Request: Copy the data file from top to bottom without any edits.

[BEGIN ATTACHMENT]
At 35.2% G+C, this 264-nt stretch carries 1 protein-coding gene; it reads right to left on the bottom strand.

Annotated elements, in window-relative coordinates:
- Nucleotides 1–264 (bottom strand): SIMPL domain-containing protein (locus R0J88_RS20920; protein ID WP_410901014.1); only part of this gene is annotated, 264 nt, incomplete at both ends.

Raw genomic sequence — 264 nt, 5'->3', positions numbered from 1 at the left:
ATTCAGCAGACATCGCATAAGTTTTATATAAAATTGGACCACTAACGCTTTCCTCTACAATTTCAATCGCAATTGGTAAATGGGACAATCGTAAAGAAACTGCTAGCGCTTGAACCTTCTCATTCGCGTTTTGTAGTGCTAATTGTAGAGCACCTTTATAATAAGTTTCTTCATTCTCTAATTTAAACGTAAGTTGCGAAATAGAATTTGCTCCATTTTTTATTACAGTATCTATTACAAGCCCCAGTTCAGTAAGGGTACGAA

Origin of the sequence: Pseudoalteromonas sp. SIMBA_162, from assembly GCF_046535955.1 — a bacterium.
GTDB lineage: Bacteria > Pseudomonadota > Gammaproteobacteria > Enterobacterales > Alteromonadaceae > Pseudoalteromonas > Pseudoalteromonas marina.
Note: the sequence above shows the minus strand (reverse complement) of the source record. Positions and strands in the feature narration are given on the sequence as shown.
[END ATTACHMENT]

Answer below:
At 35.2% G+C, this 264-nt stretch carries 1 protein-coding gene; it reads right to left on the bottom strand.

Annotated elements, in window-relative coordinates:
- Nucleotides 1–264 (bottom strand): SIMPL domain-containing protein (locus R0J88_RS20920; protein ID WP_410901014.1); only part of this gene is annotated, 264 nt, incomplete at both ends.

Raw genomic sequence — 264 nt, 5'->3', positions numbered from 1 at the left:
ATTCAGCAGACATCGCATAAGTTTTATATAAAATTGGACCACTAACGCTTTCCTCTACAATTTCAATCGCAATTGGTAAATGGGACAATCGTAAAGAAACTGCTAGCGCTTGAACCTTCTCATTCGCGTTTTGTAGTGCTAATTGTAGAGCACCTTTATAATAAGTTTCTTCATTCTCTAATTTAAACGTAAGTTGCGAAATAGAATTTGCTCCATTTTTTATTACAGTATCTATTACAAGCCCCAGTTCAGTAAGGGTACGAA

Origin of the sequence: Pseudoalteromonas sp. SIMBA_162, from assembly GCF_046535955.1 — a bacterium.
GTDB lineage: Bacteria > Pseudomonadota > Gammaproteobacteria > Enterobacterales > Alteromonadaceae > Pseudoalteromonas > Pseudoalteromonas marina.
Note: the sequence above shows the minus strand (reverse complement) of the source record. Positions and strands in the feature narration are given on the sequence as shown.